Two colleagues and I had been working on this powder stash underneath the Highline quad chair at Butternut for about an hour one Saturday last March. It was a nice run, and hugging the left side of the trail produced some of the smoothest turns of the season on silky soft snow. Just enough moguls were interspersed throughout the run to keep things interesting. The debate thus became whether to stick with the sure thing or keep venturing downhill left to see what else was out there.
Curiosity overcame us and we headed to that side of the mountain. About a half-hour later, after two great cruisers, we stopped to ponder what we had done so far. For me, it had been about a decade since I last clicked into my bindings at Butternut. For my two friends, it was a first-time experience.
"Why haven't we been here before?" one asked.
"You know, I never thought this place would seem this big," the other member of the group said. "There is a lot more here than I thought."
That is the wonder of Butternut. OK, conventional wisdom, at least to the spoiled among us, dictates a "smaller" mountain. It's in the Berkshires and sports a summit elevation of just 1,800 feet. There are no high-speed lifts and some of the facilities, like the group sales office that staff members say looks like an outhouse, are out-and-out no frills. But with 1,000 vertical feet, there has always been an economy to Butternut's 22 trails that does not come with many smaller places. One definitely gets the most out of the runs, no matter what the level of ability.
"Butternut has a classic feel - an older, classic New England feel, that is designed around having family fun," said Matt Sawyer, the mountain's marketing director.
Alas, at the tail end of a school vacation week, the waiting at Butternut's two quad chairs averaged less than three minutes. One ride is 12 minutes and the other seven. "With our vertical, the slower quads do the same job a high-speed would because the chairs are closer together," Sawyer said. "We needed to replace the old double chairs, but what we have is fine."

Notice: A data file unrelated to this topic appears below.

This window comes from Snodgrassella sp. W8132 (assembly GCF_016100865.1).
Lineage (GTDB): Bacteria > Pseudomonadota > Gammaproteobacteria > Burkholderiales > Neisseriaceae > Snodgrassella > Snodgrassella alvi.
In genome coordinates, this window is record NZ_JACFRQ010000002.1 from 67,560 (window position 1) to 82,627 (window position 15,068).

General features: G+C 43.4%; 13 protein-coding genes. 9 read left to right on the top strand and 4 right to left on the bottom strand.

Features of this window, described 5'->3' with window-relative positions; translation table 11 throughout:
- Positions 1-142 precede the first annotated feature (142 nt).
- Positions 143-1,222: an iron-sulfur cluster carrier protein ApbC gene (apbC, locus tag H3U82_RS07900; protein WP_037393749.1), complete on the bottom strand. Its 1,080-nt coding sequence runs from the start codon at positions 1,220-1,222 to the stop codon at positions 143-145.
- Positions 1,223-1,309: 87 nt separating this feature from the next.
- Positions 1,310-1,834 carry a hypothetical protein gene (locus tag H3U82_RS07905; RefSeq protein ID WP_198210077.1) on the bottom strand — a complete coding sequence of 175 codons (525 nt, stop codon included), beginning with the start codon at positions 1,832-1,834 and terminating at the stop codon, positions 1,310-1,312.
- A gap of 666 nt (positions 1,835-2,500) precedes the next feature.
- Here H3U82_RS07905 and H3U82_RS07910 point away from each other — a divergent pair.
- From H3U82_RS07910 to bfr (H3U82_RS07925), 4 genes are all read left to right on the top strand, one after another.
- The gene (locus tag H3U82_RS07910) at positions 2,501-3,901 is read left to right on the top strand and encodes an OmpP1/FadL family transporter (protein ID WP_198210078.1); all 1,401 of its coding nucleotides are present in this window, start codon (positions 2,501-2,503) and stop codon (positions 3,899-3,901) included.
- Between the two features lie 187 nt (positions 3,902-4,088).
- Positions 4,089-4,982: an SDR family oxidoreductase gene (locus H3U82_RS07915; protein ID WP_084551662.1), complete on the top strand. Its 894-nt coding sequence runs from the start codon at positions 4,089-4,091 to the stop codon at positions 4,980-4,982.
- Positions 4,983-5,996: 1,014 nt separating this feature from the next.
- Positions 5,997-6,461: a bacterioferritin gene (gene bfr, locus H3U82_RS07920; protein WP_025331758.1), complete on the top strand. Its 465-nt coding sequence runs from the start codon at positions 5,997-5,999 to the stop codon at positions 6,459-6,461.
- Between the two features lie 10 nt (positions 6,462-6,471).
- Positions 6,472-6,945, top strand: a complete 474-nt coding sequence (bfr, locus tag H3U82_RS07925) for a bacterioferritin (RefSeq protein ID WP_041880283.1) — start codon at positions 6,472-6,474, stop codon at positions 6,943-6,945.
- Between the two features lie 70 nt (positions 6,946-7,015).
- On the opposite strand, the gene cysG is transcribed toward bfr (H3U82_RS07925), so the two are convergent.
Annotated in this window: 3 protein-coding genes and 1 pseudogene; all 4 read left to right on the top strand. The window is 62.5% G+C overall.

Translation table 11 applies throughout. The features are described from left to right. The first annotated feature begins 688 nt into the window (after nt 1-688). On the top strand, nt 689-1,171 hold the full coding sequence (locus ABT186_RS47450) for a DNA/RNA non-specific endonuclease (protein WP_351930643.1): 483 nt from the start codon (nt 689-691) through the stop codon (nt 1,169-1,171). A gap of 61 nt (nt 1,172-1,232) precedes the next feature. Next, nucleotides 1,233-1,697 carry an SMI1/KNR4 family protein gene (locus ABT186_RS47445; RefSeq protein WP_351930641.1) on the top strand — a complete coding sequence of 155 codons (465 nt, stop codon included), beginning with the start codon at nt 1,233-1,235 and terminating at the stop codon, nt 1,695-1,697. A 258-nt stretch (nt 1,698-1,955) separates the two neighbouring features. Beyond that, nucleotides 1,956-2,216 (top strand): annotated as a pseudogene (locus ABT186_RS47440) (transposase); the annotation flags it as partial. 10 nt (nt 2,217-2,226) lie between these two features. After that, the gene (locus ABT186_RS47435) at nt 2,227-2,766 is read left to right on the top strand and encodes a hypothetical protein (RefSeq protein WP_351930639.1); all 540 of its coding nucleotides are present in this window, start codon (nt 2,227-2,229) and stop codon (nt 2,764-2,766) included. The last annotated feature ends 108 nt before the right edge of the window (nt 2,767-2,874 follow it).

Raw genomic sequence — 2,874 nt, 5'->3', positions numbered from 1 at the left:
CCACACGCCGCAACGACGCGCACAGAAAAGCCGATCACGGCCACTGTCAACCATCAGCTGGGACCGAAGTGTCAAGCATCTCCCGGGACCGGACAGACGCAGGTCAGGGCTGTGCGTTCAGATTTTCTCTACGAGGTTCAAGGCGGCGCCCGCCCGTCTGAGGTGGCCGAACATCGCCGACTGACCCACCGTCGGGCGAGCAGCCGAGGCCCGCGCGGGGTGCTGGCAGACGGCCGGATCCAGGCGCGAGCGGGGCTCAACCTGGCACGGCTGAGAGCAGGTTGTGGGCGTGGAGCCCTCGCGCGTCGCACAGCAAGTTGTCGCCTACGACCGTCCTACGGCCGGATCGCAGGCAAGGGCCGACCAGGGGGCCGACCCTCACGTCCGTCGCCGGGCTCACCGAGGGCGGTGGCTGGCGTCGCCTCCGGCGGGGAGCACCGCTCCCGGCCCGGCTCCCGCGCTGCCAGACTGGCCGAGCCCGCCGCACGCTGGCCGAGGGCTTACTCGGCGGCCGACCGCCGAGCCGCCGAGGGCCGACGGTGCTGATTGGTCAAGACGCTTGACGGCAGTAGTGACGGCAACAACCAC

With a bed base of 5,000 within 20 minutes of the lifts and the town of Great Barrington sitting at its driveway, there is really no pressure on Butternut to modernize with such amenities as slope-side condominiums and a retail concourse. Saratoga Springs-area architect Dick Butler, who writes extensively about ski area development for web sites and magazines calls Butternut's facilities a "hodgepodge" of older buildings and contemporary structures that sit in a compact base area that makes everything easy to find. "It all works," he says. "What I really like is the fact that management kept many trees at the base area. It gives the place a rustic feel that I enjoy."
There is also the matter of Butternut's trails. Its neighbors in the Berkshires might be able to brag about steeper runs, but its black runs are not wimpy and its blues are wide enough and diverse enough to keep everyone happy. The green trails - from the smartly laid out, self-contained learning area to Crosstown, which traverses a half-dozen other trails - do exactly what they are supposed to do. That is, get people on skis and boards, make them comfortable, and allow they to enjoy snowsports at their fullest from the start.
The tubing center gives non-skiers an option and also brings the family together at the end of the day.
Butternut has a solid terrain park, but be ready to take a mandatory safety course before riding through it.
In all, Butternut sports 10 lifts and can move 13,175 skiers and riders up the hill each hour. It has also invested about $2 million in its snowmaking infrastructure over the past five seasons.
Perhaps the primary thing that sets Butternut apart from many mountains is its cheap tickets. A full-day adult weekend or holiday ticket is $49, but one never really has to pay that. Butternut features a $44 four-hour flex ticket, a $36 full-day Friday ticket, and a $31 Friday flex ticket. There is also a $15 mid-week non-holiday ticket.
The 2007-08 season pass program features a $229 adult pass, a $179 junior ticket for those 7 through 13, a $69 pass for children six and younger, a $99 senior pass for those older than 70, and a $400 corporate ticket that is transferable and features the company name or logo.
Right before lunch, my colleagues and I discovered a black diamond called Downspout. It was full of good snow, sitting in the sun, and had a variety of terrain. After a bowl of chowder and a loaded baked potato in the lodge, it was back to that powder stash under the lift.
Ten years. I could hardly believe it had been that long. On the last lift ride of the day, I lifted my hand and made a promise to anyone within hearing distance. I will not make that mistake again.
I then thanked Butternut for simply being Butternut. The industry needs more places like it.